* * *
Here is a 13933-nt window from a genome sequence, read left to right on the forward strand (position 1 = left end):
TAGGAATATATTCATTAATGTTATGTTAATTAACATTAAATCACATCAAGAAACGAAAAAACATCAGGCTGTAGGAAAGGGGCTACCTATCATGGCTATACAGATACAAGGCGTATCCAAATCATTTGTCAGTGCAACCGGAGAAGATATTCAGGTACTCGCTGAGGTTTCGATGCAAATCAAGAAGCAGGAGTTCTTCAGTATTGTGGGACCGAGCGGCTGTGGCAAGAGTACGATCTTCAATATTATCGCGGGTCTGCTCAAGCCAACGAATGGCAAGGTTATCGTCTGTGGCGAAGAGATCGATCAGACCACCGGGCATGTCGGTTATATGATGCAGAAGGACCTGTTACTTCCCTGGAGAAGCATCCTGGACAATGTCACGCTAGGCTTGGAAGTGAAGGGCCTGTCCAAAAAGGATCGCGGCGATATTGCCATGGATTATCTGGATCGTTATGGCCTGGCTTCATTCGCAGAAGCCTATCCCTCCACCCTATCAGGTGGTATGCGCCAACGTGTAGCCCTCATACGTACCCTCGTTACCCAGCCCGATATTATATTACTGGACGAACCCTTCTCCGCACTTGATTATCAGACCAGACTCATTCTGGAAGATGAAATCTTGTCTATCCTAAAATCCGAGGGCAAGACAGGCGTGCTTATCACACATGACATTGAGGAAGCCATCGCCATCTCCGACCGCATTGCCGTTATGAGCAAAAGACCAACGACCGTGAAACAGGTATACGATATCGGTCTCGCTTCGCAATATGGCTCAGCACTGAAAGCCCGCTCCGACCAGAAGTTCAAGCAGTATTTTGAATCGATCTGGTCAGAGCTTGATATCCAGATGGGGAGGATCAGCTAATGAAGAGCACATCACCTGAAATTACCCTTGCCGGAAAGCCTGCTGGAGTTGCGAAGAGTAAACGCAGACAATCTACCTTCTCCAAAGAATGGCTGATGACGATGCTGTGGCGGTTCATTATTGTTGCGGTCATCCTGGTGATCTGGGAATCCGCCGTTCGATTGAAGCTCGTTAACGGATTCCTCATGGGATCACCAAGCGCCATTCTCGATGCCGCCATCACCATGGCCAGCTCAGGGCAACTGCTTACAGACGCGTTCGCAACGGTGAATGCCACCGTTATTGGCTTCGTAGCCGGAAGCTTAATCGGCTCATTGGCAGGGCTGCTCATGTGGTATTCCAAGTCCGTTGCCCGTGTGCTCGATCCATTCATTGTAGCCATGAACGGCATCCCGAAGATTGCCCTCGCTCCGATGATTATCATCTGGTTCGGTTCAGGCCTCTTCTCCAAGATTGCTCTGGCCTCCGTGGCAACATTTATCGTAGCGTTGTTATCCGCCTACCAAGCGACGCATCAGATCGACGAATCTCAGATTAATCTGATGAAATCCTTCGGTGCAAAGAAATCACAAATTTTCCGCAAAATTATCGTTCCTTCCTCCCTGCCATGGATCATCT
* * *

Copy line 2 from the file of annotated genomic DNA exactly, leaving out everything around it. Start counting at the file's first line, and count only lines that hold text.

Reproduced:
TAGGAATATATTCATTAATGTTATGTTAATTAACATTAAATCACATCAAGAAACGAAAAAACATCAGGCTGTAGGAAAGGGGCTACCTATCATGGCTATACAGATACAAGGCGTATCCAAATCATTTGTCAGTGCAACCGGAGAAGATATTCAGGTACTCGCTGAGGTTTCGATGCAAATCAAGAAGCAGGAGTTCTTCAGTATTGTGGGACCGAGCGGCTGTGGCAAGAGTACGATCTTCAATATTATCGCGGGTCTGCTCAAGCCAACGAATGGCAAGGTTATCGTCTGTGGCGAAGAGATCGATCAGACCACCGGGCATGTCGGTTATATGATGCAGAAGGACCTGTTACTTCCCTGGAGAAGCATCCTGGACAATGTCACGCTAGGCTTGGAAGTGAAGGGCCTGTCCAAAAAGGATCGCGGCGATATTGCCATGGATTATCTGGATCGTTATGGCCTGGCTTCATTCGCAGAAGCCTATCCCTCCACCCTATCAGGTGGTATGCGCCAACGTGTAGCCCTCATACGTACCCTCGTTACCCAGCCCGATATTATATTACTGGACGAACCCTTCTCCGCACTTGATTATCAGACCAGACTCATTCTGGAAGATGAAATCTTGTCTATCCTAAAATCCGAGGGCAAGACAGGCGTGCTTATCACACATGACATTGAGGAAGCCATCGCCATCTCCGACCGCATTGCCGTTATGAGCAAAAGACCAACGACCGTGAAACAGGTATACGATATCGGTCTCGCTTCGCAATATGGCTCAGCACTGAAAGCCCGCTCCGACCAGAAGTTCAAGCAGTATTTTGAATCGATCTGGTCAGAGCTTGATATCCAGATGGGGAGGATCAGCTAATGAAGAGCACATCACCTGAAATTACCCTTGCCGGAAAGCCTGCTGGAGTTGCGAAGAGTAAACGCAGACAATCTACCTTCTCCAAAGAATGGCTGATGACGATGCTGTGGCGGTTCATTATTGTTGCGGTCATCCTGGTGATCTGGGAATCCGCCGTTCGATTGAAGCTCGTTAACGGATTCCTCATGGGATCACCAAGCGCCATTCTCGATGCCGCCATCACCATGGCCAGCTCAGGGCAACTGCTTACAGACGCGTTCGCAACGGTGAATGCCACCGTTATTGGCTTCGTAGCCGGAAGCTTAATCGGCTCATTGGCAGGGCTGCTCATGTGGTATTCCAAGTCCGTTGCCCGTGTGCTCGATCCATTCATTGTAGCCATGAACGGCATCCCGAAGATTGCCCTCGCTCCGATGATTATCATCTGGTTCGGTTCAGGCCTCTTCTCCAAGATTGCTCTGGCCTCCGTGGCAACATTTATCGTAGCGTTGTTATCCGCCTACCAAGCGACGCATCAGATCGACGAATCTCAGATTAATCTGATGAAATCCTTCGGTGCAAAGAAATCACAAATTTTCCGCAAAATTATCGTTCCTTCCTCCCTGCCATGGATCATCT